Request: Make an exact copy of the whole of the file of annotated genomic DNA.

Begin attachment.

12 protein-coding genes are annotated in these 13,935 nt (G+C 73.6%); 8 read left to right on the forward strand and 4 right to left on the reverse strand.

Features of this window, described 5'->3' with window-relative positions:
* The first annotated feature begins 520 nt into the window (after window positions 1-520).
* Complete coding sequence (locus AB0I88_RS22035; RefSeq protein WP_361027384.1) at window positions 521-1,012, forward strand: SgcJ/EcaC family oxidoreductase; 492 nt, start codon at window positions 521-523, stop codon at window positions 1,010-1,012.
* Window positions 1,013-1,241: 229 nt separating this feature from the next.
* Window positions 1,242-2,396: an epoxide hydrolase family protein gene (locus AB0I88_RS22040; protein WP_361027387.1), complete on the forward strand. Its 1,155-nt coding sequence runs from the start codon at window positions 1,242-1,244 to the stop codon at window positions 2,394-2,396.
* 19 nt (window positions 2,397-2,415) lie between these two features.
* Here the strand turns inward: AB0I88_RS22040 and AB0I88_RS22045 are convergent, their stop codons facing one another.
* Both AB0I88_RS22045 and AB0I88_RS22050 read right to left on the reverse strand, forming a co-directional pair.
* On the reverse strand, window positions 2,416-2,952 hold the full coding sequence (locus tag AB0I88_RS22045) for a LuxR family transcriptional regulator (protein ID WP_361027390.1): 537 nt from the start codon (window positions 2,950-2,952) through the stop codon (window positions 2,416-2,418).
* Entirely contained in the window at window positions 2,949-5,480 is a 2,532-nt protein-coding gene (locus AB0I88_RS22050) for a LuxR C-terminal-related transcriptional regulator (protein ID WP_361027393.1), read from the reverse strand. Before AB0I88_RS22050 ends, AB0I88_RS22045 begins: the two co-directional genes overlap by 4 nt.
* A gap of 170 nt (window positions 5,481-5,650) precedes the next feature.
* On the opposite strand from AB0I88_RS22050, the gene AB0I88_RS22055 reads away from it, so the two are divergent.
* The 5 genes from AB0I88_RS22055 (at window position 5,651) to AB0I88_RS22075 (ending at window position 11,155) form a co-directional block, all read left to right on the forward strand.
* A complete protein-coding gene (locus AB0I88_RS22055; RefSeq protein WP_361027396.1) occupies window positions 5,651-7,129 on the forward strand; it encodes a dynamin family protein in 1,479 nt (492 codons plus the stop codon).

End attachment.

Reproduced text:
12 protein-coding genes are annotated in these 13,935 nt (G+C 73.6%); 8 read left to right on the forward strand and 4 right to left on the reverse strand.

Features of this window, described 5'->3' with window-relative positions:
* The first annotated feature begins 520 nt into the window (after window positions 1-520).
* Complete coding sequence (locus AB0I88_RS22035; RefSeq protein WP_361027384.1) at window positions 521-1,012, forward strand: SgcJ/EcaC family oxidoreductase; 492 nt, start codon at window positions 521-523, stop codon at window positions 1,010-1,012.
* Window positions 1,013-1,241: 229 nt separating this feature from the next.
* Window positions 1,242-2,396: an epoxide hydrolase family protein gene (locus AB0I88_RS22040; protein WP_361027387.1), complete on the forward strand. Its 1,155-nt coding sequence runs from the start codon at window positions 1,242-1,244 to the stop codon at window positions 2,394-2,396.
* 19 nt (window positions 2,397-2,415) lie between these two features.
* Here the strand turns inward: AB0I88_RS22040 and AB0I88_RS22045 are convergent, their stop codons facing one another.
* Both AB0I88_RS22045 and AB0I88_RS22050 read right to left on the reverse strand, forming a co-directional pair.
* On the reverse strand, window positions 2,416-2,952 hold the full coding sequence (locus tag AB0I88_RS22045) for a LuxR family transcriptional regulator (protein ID WP_361027390.1): 537 nt from the start codon (window positions 2,950-2,952) through the stop codon (window positions 2,416-2,418).
* Entirely contained in the window at window positions 2,949-5,480 is a 2,532-nt protein-coding gene (locus AB0I88_RS22050) for a LuxR C-terminal-related transcriptional regulator (protein ID WP_361027393.1), read from the reverse strand. Before AB0I88_RS22050 ends, AB0I88_RS22045 begins: the two co-directional genes overlap by 4 nt.
* A gap of 170 nt (window positions 5,481-5,650) precedes the next feature.
* On the opposite strand from AB0I88_RS22050, the gene AB0I88_RS22055 reads away from it, so the two are divergent.
* The 5 genes from AB0I88_RS22055 (at window position 5,651) to AB0I88_RS22075 (ending at window position 11,155) form a co-directional block, all read left to right on the forward strand.
* A complete protein-coding gene (locus AB0I88_RS22055; RefSeq protein WP_361027396.1) occupies window positions 5,651-7,129 on the forward strand; it encodes a dynamin family protein in 1,479 nt (492 codons plus the stop codon).